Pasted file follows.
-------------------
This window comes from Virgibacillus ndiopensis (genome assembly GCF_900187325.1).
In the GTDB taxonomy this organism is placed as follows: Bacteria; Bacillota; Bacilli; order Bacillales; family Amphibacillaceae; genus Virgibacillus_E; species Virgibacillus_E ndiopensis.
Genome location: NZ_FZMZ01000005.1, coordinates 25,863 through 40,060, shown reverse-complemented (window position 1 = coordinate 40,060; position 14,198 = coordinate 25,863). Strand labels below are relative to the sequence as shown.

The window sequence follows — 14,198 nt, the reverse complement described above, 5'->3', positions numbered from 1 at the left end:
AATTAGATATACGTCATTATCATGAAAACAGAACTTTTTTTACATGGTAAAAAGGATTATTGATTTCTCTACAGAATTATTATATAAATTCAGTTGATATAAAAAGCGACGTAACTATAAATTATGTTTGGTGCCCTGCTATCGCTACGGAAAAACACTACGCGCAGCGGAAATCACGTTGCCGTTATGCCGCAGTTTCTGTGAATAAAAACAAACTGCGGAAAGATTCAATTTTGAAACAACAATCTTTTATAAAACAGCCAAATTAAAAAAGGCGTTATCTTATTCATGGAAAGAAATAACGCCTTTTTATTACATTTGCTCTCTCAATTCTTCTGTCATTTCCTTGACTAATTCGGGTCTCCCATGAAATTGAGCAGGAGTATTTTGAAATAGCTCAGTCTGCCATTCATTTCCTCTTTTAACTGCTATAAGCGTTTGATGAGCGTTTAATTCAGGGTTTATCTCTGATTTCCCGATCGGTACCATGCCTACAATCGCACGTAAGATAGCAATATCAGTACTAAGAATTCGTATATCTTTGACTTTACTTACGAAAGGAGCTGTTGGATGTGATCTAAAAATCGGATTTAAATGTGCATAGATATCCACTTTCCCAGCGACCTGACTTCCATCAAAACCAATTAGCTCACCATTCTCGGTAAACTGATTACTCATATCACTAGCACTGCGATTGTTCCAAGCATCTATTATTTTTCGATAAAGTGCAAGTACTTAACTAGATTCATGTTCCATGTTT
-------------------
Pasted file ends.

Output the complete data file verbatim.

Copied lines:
This window comes from Virgibacillus ndiopensis (genome assembly GCF_900187325.1).
In the GTDB taxonomy this organism is placed as follows: Bacteria; Bacillota; Bacilli; order Bacillales; family Amphibacillaceae; genus Virgibacillus_E; species Virgibacillus_E ndiopensis.
Genome location: NZ_FZMZ01000005.1, coordinates 25,863 through 40,060, shown reverse-complemented (window position 1 = coordinate 40,060; position 14,198 = coordinate 25,863). Strand labels below are relative to the sequence as shown.

The window sequence follows — 14,198 nt, the reverse complement described above, 5'->3', positions numbered from 1 at the left end:
AATTAGATATACGTCATTATCATGAAAACAGAACTTTTTTTACATGGTAAAAAGGATTATTGATTTCTCTACAGAATTATTATATAAATTCAGTTGATATAAAAAGCGACGTAACTATAAATTATGTTTGGTGCCCTGCTATCGCTACGGAAAAACACTACGCGCAGCGGAAATCACGTTGCCGTTATGCCGCAGTTTCTGTGAATAAAAACAAACTGCGGAAAGATTCAATTTTGAAACAACAATCTTTTATAAAACAGCCAAATTAAAAAAGGCGTTATCTTATTCATGGAAAGAAATAACGCCTTTTTATTACATTTGCTCTCTCAATTCTTCTGTCATTTCCTTGACTAATTCGGGTCTCCCATGAAATTGAGCAGGAGTATTTTGAAATAGCTCAGTCTGCCATTCATTTCCTCTTTTAACTGCTATAAGCGTTTGATGAGCGTTTAATTCAGGGTTTATCTCTGATTTCCCGATCGGTACCATGCCTACAATCGCACGTAAGATAGCAATATCAGTACTAAGAATTCGTATATCTTTGACTTTACTTACGAAAGGAGCTGTTGGATGTGATCTAAAAATCGGATTTAAATGTGCATAGATATCCACTTTCCCAGCGACCTGACTTCCATCAAAACCAATTAGCTCACCATTCTCGGTAAACTGATTACTCATATCACTAGCACTGCGATTGTTCCAAGCATCTATTATTTTTCGATAAAGTGCAAGTACTTAACTAGATTCATGTTCCATGTTT